Trainer wheels


Update for week ended 19 February 2010

A cool breeze blew in from the west and the sunlight was getting weaker – as it yellowed and mellowed in the evening. It was an ideal time to be out and about engaging in outdoor activities. I had planned on going for a walk by the seaside, but a cajoling tug at my T-shirt got me to change my plan. It was my four and a half year old daughter asking me to take her down to play in the building compound. She had just brushed off her milk “moustache” and was ready to don her cycling shorts and head out. I just could not say no; so I followed her as soon as I get could into my sandals. We went down with her little badminton set and soft-ball. As we exited the building lobby, I noticed that the breeze was a little too strong for a game of shuttle and so I suggested a change in our plans. I instead offered to teach her to cycle without the support/trainer wheels. She was apprehensive and looked into my eyes pleadingly, “No Daddy! I will fall down”. It took some cajoling and commitments to finally convince her, and she agreed. I held the cycle from behind her seat and as she comfortably sat, she turned back to see that I was indeed holding onto her cycle. She needn’t have worried because she would not fall, the cycle was of the appropriate height and weight and she would have managed to break a fall if required. But the fear that the support wheels were off, put her off balance too. My re-assurances were comforting for her and she looked ahead and started cycling. Slowly to start with, and then when she saw me keep pace, walking, sometimes breaking into a run, putting a hand ahead on her handle-bar to steer it, she settled down to comfort zone and good speed. After a few rounds, I slowly noticed that she was getting the hang of balancing and I left my grip for that split second. She wobbled a bit, but was blissfully unaware that she had no support. As the riding progressed, I increased the frequency and timing of the grip release. She was doing fine, until the seventh round or so. I wanted to be vocal about her progress and told her that I would be releasing the grip for sometime. That was it; she lost all her confidence in the cycling and became so conscious at my grip hold and release that she could not concentrate on her handlebar, and she wobbled more now than at the beginning.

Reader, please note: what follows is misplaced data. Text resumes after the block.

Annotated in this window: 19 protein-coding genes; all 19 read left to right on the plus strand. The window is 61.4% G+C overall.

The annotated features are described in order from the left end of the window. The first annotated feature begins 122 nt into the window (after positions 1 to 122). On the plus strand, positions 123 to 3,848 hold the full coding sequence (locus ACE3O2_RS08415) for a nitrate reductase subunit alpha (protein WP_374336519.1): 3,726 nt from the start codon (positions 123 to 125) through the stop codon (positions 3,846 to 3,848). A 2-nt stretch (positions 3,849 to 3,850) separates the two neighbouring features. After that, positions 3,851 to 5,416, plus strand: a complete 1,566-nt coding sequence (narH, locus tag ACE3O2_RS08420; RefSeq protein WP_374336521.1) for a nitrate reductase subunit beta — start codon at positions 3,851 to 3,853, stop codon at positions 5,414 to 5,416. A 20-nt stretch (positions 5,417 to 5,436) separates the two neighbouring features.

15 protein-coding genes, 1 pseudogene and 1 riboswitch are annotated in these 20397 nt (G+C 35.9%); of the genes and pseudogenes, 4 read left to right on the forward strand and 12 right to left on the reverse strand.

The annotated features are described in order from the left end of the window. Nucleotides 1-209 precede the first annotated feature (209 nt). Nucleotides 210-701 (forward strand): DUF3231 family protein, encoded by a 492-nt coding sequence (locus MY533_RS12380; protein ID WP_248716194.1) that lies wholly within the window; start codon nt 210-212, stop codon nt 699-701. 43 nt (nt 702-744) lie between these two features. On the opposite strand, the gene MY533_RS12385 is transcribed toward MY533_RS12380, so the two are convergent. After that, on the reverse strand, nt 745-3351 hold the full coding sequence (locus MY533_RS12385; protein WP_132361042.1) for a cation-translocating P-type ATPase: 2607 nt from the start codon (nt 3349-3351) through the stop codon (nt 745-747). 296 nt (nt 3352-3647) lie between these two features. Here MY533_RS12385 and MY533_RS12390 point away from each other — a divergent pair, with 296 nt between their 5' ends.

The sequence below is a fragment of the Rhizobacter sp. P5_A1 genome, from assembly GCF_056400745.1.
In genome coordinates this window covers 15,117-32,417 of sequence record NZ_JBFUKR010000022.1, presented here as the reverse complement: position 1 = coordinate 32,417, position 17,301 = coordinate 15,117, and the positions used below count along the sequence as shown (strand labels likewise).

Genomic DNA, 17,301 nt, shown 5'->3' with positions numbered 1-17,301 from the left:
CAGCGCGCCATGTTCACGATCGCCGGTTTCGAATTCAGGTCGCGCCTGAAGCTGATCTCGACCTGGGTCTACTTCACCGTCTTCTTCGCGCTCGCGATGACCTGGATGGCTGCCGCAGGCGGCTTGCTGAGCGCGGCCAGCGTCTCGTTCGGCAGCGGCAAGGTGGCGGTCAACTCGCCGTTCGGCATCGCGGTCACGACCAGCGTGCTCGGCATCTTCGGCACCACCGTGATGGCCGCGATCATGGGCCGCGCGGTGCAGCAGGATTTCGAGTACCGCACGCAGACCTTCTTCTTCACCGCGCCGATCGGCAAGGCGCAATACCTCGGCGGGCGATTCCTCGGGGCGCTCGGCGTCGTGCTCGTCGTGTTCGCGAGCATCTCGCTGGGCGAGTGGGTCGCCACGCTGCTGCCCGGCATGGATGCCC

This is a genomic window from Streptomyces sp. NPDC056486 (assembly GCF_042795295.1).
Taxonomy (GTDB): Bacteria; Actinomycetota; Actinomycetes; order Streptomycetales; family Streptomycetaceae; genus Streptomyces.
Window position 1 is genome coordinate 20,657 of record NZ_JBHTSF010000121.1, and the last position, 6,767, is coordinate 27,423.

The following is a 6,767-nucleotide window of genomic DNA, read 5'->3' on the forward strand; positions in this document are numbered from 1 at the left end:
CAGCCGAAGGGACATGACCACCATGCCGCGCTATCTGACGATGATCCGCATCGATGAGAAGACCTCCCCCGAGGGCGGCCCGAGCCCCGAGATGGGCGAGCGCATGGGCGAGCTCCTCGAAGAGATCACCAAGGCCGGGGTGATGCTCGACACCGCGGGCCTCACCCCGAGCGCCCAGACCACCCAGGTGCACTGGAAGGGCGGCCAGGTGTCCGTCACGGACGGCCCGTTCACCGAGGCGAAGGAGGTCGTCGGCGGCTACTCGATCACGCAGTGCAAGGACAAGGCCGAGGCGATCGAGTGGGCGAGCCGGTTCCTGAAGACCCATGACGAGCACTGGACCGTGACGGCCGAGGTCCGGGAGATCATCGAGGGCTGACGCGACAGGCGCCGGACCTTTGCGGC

When the Americans hinted out loudly that they would start the process of reducing the stimulus package support, D Street and its denizens started getting wobbly. They had a hint of it yesterday, when the D Boyz pushed the SENSEX down 101 points, and this morning, they had more than a hint; so they started wobbling more, that they dropped the SENSEX down further – initially by around 120 points but later even beyond 200 points. But when the breezy news of 2 Indians winning the Gold at the Commonwealth Shooting Championship wafted into D Street, the D Boyz cheered and straightened – picking the SENSEX from its intraday low and raising it 150 points. But that did not sustain, as the US news was too loud for the D Boyz’ comfort and the SENSEX slumped a little to finally end 136 points down at 16191. Overall, this week was light and frothy as European travelers flew into Africa to rude “shocks”, and urban Mumbai tourists tried to get arty at a local festival; as busy mothers of brides-to-be went looking for the suitable boy and faithfuls returned from their worship with half a coconut. The froth did manage to add some height to the SENSEX, 40 points – but like the froth it too was light!!

The little girl has learnt to roller-skate quite confidently, and that requires good balance, so I am sure she will be able to go solo in her bicycle riding. Maybe I should be silent when guiding her cycle on the next riding sojourn.

Have a nice and safe weekend. Cheers……

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